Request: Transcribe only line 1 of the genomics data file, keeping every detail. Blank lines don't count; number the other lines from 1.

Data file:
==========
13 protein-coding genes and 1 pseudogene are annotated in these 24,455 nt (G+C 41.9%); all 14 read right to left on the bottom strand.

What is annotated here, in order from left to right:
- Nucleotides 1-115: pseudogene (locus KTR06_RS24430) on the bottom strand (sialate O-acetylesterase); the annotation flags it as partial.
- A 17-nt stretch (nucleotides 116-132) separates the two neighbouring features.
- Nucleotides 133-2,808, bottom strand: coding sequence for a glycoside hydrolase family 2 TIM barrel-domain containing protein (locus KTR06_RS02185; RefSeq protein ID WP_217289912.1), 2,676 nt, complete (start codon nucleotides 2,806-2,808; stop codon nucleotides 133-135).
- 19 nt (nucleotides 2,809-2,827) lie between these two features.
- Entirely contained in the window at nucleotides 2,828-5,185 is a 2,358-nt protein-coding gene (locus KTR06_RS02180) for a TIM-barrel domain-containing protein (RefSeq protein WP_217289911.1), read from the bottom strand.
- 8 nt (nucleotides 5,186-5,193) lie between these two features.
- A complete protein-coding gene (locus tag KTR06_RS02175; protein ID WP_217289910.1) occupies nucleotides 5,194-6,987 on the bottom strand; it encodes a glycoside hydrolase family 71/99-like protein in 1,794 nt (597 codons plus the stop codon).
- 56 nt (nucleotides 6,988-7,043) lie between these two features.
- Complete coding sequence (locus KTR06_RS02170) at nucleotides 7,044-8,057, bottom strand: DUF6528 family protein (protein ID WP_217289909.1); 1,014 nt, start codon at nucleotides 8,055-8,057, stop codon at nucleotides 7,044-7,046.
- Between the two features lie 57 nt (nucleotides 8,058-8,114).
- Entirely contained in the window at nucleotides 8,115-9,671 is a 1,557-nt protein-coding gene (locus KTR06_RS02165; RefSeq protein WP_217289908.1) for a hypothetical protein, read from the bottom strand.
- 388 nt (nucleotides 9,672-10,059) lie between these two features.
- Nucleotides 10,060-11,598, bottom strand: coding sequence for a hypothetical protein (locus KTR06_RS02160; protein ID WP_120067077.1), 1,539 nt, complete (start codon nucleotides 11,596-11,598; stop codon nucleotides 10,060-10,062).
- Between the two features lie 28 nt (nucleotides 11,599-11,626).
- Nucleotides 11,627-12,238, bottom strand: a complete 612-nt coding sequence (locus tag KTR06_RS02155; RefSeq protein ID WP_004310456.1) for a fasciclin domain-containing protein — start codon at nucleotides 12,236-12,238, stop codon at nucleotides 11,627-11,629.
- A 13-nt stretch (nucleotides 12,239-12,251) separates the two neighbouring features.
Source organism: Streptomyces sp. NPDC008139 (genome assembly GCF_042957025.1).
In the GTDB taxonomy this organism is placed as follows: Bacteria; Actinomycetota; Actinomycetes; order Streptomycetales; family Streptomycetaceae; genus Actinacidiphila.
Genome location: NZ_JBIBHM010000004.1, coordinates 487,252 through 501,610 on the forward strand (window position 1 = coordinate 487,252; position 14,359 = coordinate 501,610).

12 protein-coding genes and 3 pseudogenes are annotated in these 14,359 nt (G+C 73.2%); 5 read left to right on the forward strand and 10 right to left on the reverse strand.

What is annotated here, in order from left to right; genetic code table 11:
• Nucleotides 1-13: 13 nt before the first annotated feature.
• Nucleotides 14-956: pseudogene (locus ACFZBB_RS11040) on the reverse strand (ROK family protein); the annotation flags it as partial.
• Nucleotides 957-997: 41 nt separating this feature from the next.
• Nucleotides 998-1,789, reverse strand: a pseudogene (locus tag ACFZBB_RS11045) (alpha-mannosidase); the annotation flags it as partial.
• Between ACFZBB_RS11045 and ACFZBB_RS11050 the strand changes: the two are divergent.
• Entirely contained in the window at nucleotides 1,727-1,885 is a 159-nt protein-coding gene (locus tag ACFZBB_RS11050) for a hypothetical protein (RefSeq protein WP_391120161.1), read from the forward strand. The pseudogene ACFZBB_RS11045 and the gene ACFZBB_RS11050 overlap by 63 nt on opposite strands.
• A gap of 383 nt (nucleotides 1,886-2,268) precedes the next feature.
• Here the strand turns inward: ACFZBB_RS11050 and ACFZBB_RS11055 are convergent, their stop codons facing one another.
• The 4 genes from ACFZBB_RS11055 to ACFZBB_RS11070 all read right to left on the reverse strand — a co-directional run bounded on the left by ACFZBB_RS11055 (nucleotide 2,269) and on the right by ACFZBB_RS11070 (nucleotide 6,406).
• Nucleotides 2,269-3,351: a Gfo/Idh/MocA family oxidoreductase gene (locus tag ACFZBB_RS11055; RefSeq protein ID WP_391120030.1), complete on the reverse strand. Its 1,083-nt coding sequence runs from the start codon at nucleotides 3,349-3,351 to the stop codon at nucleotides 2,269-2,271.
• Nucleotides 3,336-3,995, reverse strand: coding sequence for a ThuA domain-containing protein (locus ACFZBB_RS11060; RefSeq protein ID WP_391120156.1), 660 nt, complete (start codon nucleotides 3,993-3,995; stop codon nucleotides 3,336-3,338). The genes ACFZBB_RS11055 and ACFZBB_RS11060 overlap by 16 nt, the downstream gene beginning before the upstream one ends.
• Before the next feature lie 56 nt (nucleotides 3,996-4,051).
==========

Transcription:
13 protein-coding genes and 1 pseudogene are annotated in these 24,455 nt (G+C 41.9%); all 14 read right to left on the bottom strand.